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7. Entering Our Loan Structure in Excel
MarkerCo will be acquired with two loans, one secured and one unsecured. In this lesson, I'll show you how this loan information can be used in Excel to create a Sources and Uses table.
Lesson Goal (00:00)
The goal of this lesson is to enter our debt assumptions for the MarkerCo acquisition and create a Sources and Uses table.
Entering Debt Assumptions (00:04)
Many leveraged buyouts involve a mix of secured and unsecured debt. The first assumption we need to enter is the amount of money to be obtained from secured debt and unsecured debt. In our case, secured debt will be 70% of the total debt, and unsecured debt will be 30% of the total debt. To calculate the dollar amounts, we multiply these percentages by the total amount of debt in the transaction, which we calculated earlier in the model.
Our next assumption regards the interest rates for the secured and unsecured debt. We enter the interest rate for each debt form, and the amount of principal that must be paid back each year for the secured debt. The interest rate on the secured debt is LIBOR + 3.5%. As a result, our model needs to include the current LIBOR value, and a projection for future values. It’s prudent to assume an increase in LIBOR in the future. We assume a 0.2% increase annually.
In our model, we also create a custom number format for the cell containing the secured debt interest rate, of the form “L+3.5%”. This makes it clear that the interest rate here is LIBOR + 3.5%, not just 3.5%.
Creating a Sources and Uses Table (02:14)
The Sources and Uses table contains all the sources of cash used in the transaction, and all the uses of that cash. The total sources should equal to the total uses. The relevant figures for each source and use can be found in our transaction assumptions or debt assumptions. Our model contains the following sources:
- Senior Notes: This refers to the secured debt obtained from an amortizing loan.
- Subordinated Notes: This refers to the unsecured debt obtained from a hedge fund.
- Equity Rollover: This refers to the value of the shares that PrivEq is not buying.
- Cash for Transaction Fees: In this model, we assume that transaction fees are funded by PrivEq, not by MarkerCo. As a result, we include this item as the source of this funding.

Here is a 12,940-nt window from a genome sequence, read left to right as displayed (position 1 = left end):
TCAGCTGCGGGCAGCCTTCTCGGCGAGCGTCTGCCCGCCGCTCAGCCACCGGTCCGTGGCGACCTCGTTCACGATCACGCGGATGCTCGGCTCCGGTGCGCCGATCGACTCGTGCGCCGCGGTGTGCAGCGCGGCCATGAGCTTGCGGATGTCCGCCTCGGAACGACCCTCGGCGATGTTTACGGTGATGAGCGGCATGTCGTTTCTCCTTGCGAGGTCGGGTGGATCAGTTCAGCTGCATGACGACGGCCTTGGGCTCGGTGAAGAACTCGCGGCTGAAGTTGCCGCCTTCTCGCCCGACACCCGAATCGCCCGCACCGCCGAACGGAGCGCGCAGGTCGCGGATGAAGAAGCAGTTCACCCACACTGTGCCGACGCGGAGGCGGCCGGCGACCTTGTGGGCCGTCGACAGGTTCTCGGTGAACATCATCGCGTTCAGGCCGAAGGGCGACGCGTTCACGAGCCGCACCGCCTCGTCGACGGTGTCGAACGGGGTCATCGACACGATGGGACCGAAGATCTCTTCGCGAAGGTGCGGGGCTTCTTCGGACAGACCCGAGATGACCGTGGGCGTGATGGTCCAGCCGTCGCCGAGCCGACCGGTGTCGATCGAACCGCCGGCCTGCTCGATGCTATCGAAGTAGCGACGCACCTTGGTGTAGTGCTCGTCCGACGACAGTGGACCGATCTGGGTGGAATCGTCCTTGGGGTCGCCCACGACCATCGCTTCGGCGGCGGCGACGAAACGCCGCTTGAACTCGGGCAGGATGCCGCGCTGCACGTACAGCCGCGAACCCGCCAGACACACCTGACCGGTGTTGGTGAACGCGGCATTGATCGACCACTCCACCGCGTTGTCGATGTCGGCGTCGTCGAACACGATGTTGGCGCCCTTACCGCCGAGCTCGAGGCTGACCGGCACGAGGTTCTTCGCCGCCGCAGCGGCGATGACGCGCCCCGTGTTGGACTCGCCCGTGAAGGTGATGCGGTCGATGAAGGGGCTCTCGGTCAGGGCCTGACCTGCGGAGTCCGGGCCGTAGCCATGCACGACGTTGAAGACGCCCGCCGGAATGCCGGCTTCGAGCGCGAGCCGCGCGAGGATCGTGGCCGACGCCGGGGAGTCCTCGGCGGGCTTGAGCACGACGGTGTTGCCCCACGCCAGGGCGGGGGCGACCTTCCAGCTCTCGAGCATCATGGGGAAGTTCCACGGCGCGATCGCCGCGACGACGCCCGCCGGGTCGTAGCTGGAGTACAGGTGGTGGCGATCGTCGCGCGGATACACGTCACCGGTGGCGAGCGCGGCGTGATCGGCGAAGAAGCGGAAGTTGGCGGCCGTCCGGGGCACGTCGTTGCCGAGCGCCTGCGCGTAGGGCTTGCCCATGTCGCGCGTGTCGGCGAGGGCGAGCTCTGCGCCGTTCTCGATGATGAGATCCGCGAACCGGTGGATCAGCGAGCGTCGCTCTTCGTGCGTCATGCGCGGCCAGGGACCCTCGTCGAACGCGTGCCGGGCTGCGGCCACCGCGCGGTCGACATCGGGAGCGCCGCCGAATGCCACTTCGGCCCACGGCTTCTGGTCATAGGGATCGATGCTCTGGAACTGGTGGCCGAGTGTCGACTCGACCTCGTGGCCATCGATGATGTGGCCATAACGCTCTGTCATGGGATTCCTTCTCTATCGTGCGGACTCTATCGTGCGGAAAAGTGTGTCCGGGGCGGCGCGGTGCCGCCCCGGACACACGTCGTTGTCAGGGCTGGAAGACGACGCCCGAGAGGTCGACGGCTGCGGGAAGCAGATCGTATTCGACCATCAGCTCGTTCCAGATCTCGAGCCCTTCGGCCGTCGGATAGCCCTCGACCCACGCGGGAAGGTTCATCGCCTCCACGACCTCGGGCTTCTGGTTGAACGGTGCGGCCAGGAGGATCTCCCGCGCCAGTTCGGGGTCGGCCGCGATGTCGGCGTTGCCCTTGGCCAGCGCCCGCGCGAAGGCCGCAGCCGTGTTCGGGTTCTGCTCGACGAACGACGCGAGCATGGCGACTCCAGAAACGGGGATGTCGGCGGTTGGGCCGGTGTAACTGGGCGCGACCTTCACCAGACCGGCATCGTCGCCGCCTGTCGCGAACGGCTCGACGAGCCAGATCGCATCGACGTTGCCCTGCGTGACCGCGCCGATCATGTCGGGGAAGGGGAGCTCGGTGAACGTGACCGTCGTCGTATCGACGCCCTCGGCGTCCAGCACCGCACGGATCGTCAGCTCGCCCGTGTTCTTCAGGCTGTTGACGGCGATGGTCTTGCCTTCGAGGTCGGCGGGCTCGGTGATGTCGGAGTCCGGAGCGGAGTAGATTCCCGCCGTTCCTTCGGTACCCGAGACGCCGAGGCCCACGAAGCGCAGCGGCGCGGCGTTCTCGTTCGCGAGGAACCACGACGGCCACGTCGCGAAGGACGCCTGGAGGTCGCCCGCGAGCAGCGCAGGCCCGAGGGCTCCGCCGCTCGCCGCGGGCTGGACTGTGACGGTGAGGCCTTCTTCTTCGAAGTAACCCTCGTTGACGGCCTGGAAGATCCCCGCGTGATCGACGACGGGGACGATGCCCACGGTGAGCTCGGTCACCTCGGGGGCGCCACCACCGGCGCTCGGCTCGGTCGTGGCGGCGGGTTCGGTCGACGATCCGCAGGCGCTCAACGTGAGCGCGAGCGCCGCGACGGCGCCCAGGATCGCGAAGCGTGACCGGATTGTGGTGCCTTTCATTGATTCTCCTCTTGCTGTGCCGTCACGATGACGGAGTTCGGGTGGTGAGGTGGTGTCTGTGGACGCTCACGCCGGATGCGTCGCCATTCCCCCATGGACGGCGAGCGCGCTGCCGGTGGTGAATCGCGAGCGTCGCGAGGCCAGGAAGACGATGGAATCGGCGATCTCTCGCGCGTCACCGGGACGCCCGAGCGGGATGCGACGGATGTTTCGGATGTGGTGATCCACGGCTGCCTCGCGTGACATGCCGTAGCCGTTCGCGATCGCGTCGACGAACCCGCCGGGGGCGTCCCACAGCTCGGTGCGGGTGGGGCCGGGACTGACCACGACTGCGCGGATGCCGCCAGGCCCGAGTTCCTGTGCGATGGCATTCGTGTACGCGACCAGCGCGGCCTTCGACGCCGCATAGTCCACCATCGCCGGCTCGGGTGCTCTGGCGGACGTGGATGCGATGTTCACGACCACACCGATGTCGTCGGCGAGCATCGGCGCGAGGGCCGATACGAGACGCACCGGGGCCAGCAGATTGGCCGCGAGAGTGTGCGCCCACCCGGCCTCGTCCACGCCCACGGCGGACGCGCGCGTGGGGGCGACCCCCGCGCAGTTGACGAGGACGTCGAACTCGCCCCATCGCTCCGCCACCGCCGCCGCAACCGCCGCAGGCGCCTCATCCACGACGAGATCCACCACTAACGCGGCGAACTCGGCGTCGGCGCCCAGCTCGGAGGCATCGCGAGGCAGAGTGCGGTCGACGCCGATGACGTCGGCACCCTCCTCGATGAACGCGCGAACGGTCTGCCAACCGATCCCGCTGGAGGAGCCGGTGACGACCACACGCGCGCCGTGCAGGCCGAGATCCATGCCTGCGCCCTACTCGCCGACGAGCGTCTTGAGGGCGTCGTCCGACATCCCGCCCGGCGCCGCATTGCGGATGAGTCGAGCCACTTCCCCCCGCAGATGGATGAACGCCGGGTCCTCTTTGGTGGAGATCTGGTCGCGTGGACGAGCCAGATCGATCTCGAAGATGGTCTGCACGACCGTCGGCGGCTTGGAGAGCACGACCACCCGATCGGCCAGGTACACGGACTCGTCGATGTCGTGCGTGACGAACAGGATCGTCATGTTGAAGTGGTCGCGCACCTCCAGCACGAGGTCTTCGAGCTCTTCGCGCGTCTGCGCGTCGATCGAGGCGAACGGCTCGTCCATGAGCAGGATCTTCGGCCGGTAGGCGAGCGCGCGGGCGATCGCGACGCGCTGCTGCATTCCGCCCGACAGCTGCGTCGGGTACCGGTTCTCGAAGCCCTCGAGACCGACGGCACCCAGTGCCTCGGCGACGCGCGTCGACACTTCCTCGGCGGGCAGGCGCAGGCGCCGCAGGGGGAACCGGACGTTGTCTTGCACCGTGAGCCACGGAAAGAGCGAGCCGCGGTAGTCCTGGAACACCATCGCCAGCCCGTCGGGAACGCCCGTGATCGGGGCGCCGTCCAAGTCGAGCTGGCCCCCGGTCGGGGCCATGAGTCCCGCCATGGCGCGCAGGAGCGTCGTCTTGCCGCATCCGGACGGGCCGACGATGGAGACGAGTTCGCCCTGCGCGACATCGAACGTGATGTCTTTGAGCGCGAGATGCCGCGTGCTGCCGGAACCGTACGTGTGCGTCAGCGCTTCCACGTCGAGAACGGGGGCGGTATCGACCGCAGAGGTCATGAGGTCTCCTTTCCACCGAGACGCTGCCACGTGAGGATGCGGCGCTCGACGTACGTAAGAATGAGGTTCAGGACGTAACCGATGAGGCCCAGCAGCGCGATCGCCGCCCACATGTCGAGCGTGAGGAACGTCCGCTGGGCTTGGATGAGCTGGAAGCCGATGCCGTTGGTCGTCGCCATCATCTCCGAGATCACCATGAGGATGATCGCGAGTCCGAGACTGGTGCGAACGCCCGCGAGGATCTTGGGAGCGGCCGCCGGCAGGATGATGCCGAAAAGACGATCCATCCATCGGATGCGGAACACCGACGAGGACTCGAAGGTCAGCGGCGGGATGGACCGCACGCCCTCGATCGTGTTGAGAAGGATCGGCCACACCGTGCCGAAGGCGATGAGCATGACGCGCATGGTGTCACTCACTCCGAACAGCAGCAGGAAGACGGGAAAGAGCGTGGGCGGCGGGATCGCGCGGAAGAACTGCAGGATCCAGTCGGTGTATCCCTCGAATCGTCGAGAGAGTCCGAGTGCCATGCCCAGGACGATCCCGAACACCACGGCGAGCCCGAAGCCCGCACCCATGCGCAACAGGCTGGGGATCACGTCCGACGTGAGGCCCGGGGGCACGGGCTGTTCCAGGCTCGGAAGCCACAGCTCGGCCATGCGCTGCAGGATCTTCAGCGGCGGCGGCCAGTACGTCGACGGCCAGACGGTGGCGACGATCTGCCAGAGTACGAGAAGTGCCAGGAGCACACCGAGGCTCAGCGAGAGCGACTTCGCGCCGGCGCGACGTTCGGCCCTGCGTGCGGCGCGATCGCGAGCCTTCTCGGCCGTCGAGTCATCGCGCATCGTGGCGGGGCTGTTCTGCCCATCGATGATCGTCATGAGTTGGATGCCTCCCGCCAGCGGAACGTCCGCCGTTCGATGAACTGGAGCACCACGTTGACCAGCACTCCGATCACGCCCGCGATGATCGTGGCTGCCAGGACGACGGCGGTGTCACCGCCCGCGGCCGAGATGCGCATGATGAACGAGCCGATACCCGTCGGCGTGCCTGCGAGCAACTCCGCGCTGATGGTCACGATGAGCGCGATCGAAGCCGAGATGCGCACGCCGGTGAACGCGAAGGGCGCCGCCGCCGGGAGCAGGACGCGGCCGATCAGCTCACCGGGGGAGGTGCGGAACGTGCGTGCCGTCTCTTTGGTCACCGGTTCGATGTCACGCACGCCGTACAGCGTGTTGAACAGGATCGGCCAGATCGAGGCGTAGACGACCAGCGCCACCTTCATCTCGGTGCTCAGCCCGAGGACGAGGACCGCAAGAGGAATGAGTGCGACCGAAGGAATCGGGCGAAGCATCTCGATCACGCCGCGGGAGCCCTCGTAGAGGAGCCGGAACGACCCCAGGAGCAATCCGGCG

- Excess Cash: This refers to any of MarkerCo’s cash that will be used to complete the transaction.
- Investor Equity: This refers to the proportion of the transaction that is funded by equity and not debt.
Our model contains the following uses:
- Equity Value: This is the purchase price of the company.
- Transaction Fees: These are the three fees (Advisory Fees, Debt Fees, and Legal and Other Fees) incurred as part of the transaction.
PrivEq has approached a number of banks for secure debt, on the acquisition of MarkerCo. The best deal it can get is from Wicker Bank, which offers a 5 year amortizing loan, and LIBOR plus 3.5%. However, Wicker Bank will only contribute about 70% of the total debt required. The remainder will need to come from unsecured debt. So let's enter these figures in our debt assumptions. The percentage of senior notes will be 70%, which means subordinated will equal to 30%.
I'll enter 100% here, and subtract 70 from this number.
I can also fill in the dollar values, by multiplying the percentage by the amount of debt, and anchoring this cell.
Then I'll copy down for the remaining cells.
I'll now enter my LIBOR plus 3.5%, and as you can see, I formatted this cell in an unusual way, to remind me, it's not 3.5%, but LIBOR plus 3.5%.
To do this, I create a custom number format. As you can see when I open the format cells dialog box.
I'll also enter my value for LIBOR, which is 1.65%, and to stay concervative, I'm going to assume LIBOR increases, every year, by 20 basis points.
Because the senior note is amortized, the company must pay back 20% of the principle each year.
However, for the subordinated notes that PrivEq manages to get from a hedge fund, the interest rate is a high 8.5%, but the percentage of principle that needs to be paid back each year, is zero.
With these numbers now in place, I'm about to fill out my "Sources and Uses" table. Starting, on the top left, with senior notes.
I'll also include subordinated notes, equity rollover.
This will need to be a positive number. So put a minus sign in front. Cash for transaction fees; in this scenario, I actually assume that the transaction fees are all covered, externally from MarkerCo. And this cash will be provided from a different source. Typically, you would actually include these on MarkerCo's Balance Sheet, however in this example, I'm going to make things easy for us, and simply add them as another source.
I'm also going to assume that excess cash from the target is zero, as I already included here.
And the investor equity, is included here as well. And I sum up my total sources.
Hopefully this now balances with my total uses, which is the total equity value of the company, plus the transaction fees.
And as you can see, this balances correctly. In the next lesson, we're going to create our debt schedule for both the senior and junior notes that we articulated in this lesson.